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And, yes, I will be ordering Room Service.

Hotel entrance is on Lexington between 22nd and 21st Streets. Click here to plot directions from your location.Take a visual tour of the hotel.

xo, Susan

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If I Were a Rich Man:Zero Mostel was brilliant!!!


Songwriters: Jerry Bock; Sheldon Harnick

Dear God, you made many, many poor people. I realize, of course, that
It’s no great shame to be poor but it’s no great honor, either. So what would have
Been the difference if I had a small fortune?

If I were a rich man
Daidle deedle daidle
Daidle daidle deedle daidle dum
All day long I’d biddy-biddy-bum
If I were a wealthy man
I wouldn’t have to work hard
Daidle deedle daidle
Daidle daidle deedle daidle dum
If I were a biddy-biddy rich
Daidle deedle daidle daidle man

I’d build a big tall house with rooms by the dozen
Right in the middle of the town
A fine tin roof with real wooden floors below
There would be one long staircase just going up
And one even longer coming down
And one more leading nowhere, just for show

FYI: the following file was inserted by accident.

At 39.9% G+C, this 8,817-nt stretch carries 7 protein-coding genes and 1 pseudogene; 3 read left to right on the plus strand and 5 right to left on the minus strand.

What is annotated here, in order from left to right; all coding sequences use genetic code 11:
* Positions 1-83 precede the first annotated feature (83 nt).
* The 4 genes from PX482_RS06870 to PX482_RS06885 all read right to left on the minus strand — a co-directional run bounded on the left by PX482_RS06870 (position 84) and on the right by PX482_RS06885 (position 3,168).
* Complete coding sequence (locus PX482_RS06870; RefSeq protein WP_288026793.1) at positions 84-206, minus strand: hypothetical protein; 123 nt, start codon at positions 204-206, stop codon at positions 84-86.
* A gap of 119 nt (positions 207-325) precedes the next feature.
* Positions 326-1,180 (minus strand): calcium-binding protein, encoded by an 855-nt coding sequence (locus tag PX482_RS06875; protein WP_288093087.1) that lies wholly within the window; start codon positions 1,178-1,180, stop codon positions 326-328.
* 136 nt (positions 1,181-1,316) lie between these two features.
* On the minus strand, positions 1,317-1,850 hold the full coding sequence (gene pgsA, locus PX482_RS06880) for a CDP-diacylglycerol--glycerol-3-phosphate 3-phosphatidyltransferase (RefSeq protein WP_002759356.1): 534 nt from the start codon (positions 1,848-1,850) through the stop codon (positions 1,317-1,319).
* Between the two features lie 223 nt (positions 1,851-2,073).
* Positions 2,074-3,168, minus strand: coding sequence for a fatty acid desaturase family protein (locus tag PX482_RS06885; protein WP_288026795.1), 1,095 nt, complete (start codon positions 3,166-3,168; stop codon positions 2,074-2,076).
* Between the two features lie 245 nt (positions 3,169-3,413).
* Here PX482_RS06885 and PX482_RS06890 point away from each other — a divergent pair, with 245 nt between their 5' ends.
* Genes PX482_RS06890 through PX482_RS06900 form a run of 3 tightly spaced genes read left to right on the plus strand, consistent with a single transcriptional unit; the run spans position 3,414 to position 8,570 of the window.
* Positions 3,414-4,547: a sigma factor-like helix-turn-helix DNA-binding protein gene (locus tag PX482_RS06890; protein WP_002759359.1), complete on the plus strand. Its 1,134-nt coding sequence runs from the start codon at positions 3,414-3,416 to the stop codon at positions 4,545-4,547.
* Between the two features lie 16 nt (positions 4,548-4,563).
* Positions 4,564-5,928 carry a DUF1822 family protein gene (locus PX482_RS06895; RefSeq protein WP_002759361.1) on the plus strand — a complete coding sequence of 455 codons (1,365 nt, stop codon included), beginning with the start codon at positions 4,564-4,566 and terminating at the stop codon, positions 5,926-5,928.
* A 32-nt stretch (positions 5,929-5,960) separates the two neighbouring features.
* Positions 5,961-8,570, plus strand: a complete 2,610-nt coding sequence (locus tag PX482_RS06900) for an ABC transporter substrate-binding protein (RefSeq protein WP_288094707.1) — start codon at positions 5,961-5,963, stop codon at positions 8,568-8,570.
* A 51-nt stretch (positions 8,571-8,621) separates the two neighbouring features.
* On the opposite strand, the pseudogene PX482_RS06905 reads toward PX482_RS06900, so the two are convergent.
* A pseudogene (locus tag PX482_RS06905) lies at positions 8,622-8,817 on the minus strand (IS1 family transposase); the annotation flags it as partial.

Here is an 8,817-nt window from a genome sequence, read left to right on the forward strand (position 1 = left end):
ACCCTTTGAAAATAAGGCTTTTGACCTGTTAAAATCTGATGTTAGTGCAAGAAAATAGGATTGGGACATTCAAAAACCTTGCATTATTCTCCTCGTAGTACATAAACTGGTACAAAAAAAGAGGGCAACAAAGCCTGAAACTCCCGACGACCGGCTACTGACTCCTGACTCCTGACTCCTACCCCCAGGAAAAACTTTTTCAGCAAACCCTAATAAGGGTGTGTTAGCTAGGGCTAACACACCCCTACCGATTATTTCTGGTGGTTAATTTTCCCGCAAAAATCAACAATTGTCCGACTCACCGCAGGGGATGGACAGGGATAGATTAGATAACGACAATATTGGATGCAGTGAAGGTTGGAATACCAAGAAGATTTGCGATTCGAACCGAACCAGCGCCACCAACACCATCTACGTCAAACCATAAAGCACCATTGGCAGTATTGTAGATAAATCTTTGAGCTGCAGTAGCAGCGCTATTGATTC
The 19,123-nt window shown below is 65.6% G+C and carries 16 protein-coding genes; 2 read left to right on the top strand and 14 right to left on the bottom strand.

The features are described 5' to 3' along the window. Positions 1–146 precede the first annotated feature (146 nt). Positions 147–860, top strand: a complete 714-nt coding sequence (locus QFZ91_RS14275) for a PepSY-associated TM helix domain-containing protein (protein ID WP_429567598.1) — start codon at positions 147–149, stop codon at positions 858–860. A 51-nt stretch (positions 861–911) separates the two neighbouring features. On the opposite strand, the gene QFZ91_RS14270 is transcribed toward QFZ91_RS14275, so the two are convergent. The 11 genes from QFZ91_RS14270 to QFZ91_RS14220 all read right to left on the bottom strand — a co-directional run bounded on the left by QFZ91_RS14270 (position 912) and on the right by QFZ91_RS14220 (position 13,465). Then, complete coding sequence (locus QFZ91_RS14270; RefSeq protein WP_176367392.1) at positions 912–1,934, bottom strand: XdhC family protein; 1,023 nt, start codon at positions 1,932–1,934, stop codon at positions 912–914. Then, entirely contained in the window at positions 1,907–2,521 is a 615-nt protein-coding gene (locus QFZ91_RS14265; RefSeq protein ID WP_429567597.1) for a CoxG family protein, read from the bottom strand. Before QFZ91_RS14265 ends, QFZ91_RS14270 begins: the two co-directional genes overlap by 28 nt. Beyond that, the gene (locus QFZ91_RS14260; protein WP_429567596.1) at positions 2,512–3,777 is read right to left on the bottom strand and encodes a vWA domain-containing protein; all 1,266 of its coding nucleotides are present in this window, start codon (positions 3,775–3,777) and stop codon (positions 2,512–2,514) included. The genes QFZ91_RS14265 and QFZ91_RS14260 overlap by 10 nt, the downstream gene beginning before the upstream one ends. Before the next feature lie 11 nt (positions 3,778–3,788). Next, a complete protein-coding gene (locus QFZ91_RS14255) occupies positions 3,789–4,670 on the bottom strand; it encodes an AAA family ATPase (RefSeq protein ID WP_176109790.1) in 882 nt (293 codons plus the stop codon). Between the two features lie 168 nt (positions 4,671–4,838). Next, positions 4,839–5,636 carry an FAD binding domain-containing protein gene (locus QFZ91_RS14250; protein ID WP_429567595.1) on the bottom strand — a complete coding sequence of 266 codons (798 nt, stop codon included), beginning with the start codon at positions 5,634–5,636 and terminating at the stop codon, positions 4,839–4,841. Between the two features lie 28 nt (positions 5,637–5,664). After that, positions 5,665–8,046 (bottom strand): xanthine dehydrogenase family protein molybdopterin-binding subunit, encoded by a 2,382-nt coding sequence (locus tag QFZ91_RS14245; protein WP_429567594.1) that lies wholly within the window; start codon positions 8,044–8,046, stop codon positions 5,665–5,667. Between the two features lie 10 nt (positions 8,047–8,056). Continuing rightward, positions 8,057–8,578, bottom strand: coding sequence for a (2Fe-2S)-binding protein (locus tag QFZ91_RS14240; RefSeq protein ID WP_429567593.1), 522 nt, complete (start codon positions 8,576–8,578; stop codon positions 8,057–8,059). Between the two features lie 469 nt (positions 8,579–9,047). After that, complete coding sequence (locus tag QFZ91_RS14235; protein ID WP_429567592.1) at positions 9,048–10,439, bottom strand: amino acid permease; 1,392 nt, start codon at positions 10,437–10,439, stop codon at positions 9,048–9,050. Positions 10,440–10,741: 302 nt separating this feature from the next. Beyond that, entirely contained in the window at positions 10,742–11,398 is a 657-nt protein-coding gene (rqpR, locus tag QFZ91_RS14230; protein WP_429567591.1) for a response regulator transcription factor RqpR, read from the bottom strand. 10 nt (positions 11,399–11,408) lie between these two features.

I’d fill my yard with chicks and turkeys and geese
And ducks for the town to see and hear
Squawking just as noisily as they can
And each loud “pa-pa-geeee! pa-pa-gaack! pa-pa-geeee! pa-pa-gaack!”
Would land like a trumpet on the ear
As if to say, “Here lives a wealthy man.”
Oy

If I were a rich man
Daidle deedle daidle
Daidle daidle deedle daidle dum
All day long I’d biddy-biddy-bum
If I were a wealthy man
I wouldn’t have to work hard
Daidle deedle daidle
Daidle daidle deedle daidle dum
If I were a biddy-biddy rich
Daidle deedle daidle daidle man

I see my wife, my Golde, looking like a rich man’s wife
With a proper double chin
Supervising meals to her heart’s delight
I see her putting on airs and strutting like a peacock
Oy! What a happy mood she’s in
Screaming at the servants day and night

The most important men in town will come to fawn on me–
They will ask me to advise them
Like a Solomon the Wise–
“If you please, Reb Tevye?”–
“Pardon me, Reb Tevye?”–
Posing problems that would cross a rabbi’s eyes–

Ya va voy, ya va voy voy vum

And it won’t make one bit of difference
If I answer right or wrong–
When you’re rich, they think you really know

If I were rich, I’d have the time that I lack
To sit in the synagogue and pray
And maybe have a seat by the Eastern wall
And I’d discuss the learned books with the holy men
Seven hours every day–
That would be the sweetest thing of all
Oy

If I were a rich man
Daidle deedle daidle